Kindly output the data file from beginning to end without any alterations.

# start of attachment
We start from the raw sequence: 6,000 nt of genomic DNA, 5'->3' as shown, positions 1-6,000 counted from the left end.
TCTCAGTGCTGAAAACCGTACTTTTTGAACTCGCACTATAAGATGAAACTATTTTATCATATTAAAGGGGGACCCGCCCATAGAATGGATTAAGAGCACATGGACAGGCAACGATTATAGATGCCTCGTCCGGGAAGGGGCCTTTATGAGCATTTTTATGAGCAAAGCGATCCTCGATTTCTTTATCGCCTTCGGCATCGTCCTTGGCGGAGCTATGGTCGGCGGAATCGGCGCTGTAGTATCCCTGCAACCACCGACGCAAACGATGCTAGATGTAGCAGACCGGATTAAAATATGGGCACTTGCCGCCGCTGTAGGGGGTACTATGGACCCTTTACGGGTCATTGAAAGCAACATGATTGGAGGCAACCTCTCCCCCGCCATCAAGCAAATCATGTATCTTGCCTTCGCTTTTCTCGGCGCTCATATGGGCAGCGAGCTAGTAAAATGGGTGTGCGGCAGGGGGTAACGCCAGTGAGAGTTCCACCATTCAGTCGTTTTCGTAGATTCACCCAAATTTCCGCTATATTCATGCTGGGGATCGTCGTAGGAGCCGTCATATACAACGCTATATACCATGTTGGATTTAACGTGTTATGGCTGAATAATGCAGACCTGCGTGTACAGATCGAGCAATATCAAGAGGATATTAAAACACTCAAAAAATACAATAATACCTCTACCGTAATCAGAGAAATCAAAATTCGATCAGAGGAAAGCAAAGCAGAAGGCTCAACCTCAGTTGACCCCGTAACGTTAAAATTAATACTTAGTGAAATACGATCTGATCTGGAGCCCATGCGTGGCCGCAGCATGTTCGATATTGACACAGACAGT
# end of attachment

We start from the raw sequence: 6,000 nt of genomic DNA, 5'->3' as shown, positions 1-6,000 counted from the left end.
TCTCAGTGCTGAAAACCGTACTTTTTGAACTCGCACTATAAGATGAAACTATTTTATCATATTAAAGGGGGACCCGCCCATAGAATGGATTAAGAGCACATGGACAGGCAACGATTATAGATGCCTCGTCCGGGAAGGGGCCTTTATGAGCATTTTTATGAGCAAAGCGATCCTCGATTTCTTTATCGCCTTCGGCATCGTCCTTGGCGGAGCTATGGTCGGCGGAATCGGCGCTGTAGTATCCCTGCAACCACCGACGCAAACGATGCTAGATGTAGCAGACCGGATTAAAATATGGGCACTTGCCGCCGCTGTAGGGGGTACTATGGACCCTTTACGGGTCATTGAAAGCAACATGATTGGAGGCAACCTCTCCCCCGCCATCAAGCAAATCATGTATCTTGCCTTCGCTTTTCTCGGCGCTCATATGGGCAGCGAGCTAGTAAAATGGGTGTGCGGCAGGGGGTAACGCCAGTGAGAGTTCCACCATTCAGTCGTTTTCGTAGATTCACCCAAATTTCCGCTATATTCATGCTGGGGATCGTCGTAGGAGCCGTCATATACAACGCTATATACCATGTTGGATTTAACGTGTTATGGCTGAATAATGCAGACCTGCGTGTACAGATCGAGCAATATCAAGAGGATATTAAAACACTCAAAAAATACAATAATACCTCTACCGTAATCAGAGAAATCAAAATTCGATCAGAGGAAAGCAAAGCAGAAGGCTCAACCTCAGTTGACCCCGTAACGTTAAAATTAATACTTAGTGAAATACGATCTGATCTGGAGCCCATGCGTGGCCGCAGCATGTTCGATATTGACACAGACAGT